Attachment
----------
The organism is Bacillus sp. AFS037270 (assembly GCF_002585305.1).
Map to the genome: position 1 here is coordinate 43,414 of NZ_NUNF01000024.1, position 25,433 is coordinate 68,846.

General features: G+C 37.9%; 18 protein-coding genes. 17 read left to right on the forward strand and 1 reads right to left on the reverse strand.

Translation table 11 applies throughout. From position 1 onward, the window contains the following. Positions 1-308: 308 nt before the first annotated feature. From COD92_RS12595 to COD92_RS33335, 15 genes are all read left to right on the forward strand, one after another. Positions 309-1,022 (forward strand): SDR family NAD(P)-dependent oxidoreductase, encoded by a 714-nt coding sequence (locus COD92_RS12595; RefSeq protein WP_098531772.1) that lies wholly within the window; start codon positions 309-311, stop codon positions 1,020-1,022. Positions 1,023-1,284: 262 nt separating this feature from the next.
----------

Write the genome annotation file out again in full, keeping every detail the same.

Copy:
The organism is Bacillus sp. AFS037270 (assembly GCF_002585305.1).
Map to the genome: position 1 here is coordinate 43,414 of NZ_NUNF01000024.1, position 25,433 is coordinate 68,846.

General features: G+C 37.9%; 18 protein-coding genes. 17 read left to right on the forward strand and 1 reads right to left on the reverse strand.

Translation table 11 applies throughout. From position 1 onward, the window contains the following. Positions 1-308: 308 nt before the first annotated feature. From COD92_RS12595 to COD92_RS33335, 15 genes are all read left to right on the forward strand, one after another. Positions 309-1,022 (forward strand): SDR family NAD(P)-dependent oxidoreductase, encoded by a 714-nt coding sequence (locus COD92_RS12595; RefSeq protein WP_098531772.1) that lies wholly within the window; start codon positions 309-311, stop codon positions 1,020-1,022. Positions 1,023-1,284: 262 nt separating this feature from the next.